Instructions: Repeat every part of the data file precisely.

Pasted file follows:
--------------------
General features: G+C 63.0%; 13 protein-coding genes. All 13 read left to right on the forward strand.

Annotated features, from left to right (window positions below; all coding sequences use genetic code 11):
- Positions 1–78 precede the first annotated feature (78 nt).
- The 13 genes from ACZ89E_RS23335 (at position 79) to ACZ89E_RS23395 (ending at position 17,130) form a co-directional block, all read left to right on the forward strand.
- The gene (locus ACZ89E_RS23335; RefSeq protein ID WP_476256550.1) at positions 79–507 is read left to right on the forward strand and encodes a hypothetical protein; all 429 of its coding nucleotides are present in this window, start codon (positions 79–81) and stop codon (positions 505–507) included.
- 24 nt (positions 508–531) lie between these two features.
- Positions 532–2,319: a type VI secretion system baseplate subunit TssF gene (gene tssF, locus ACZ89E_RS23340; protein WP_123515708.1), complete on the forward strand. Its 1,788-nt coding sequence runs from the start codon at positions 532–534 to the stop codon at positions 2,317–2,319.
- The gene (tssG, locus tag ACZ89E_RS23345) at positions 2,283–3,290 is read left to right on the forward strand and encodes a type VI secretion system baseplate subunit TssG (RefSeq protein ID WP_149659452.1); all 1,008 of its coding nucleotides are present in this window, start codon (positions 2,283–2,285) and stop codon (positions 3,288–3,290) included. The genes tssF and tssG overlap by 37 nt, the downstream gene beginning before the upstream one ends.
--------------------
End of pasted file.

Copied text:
General features: G+C 63.0%; 13 protein-coding genes. All 13 read left to right on the forward strand.

Annotated features, from left to right (window positions below; all coding sequences use genetic code 11):
- Positions 1–78 precede the first annotated feature (78 nt).
- The 13 genes from ACZ89E_RS23335 (at position 79) to ACZ89E_RS23395 (ending at position 17,130) form a co-directional block, all read left to right on the forward strand.
- The gene (locus ACZ89E_RS23335; RefSeq protein ID WP_476256550.1) at positions 79–507 is read left to right on the forward strand and encodes a hypothetical protein; all 429 of its coding nucleotides are present in this window, start codon (positions 79–81) and stop codon (positions 505–507) included.
- 24 nt (positions 508–531) lie between these two features.
- Positions 532–2,319: a type VI secretion system baseplate subunit TssF gene (gene tssF, locus ACZ89E_RS23340; protein WP_123515708.1), complete on the forward strand. Its 1,788-nt coding sequence runs from the start codon at positions 532–534 to the stop codon at positions 2,317–2,319.
- The gene (tssG, locus tag ACZ89E_RS23345) at positions 2,283–3,290 is read left to right on the forward strand and encodes a type VI secretion system baseplate subunit TssG (RefSeq protein ID WP_149659452.1); all 1,008 of its coding nucleotides are present in this window, start codon (positions 2,283–2,285) and stop codon (positions 3,288–3,290) included. The genes tssF and tssG overlap by 37 nt, the downstream gene beginning before the upstream one ends.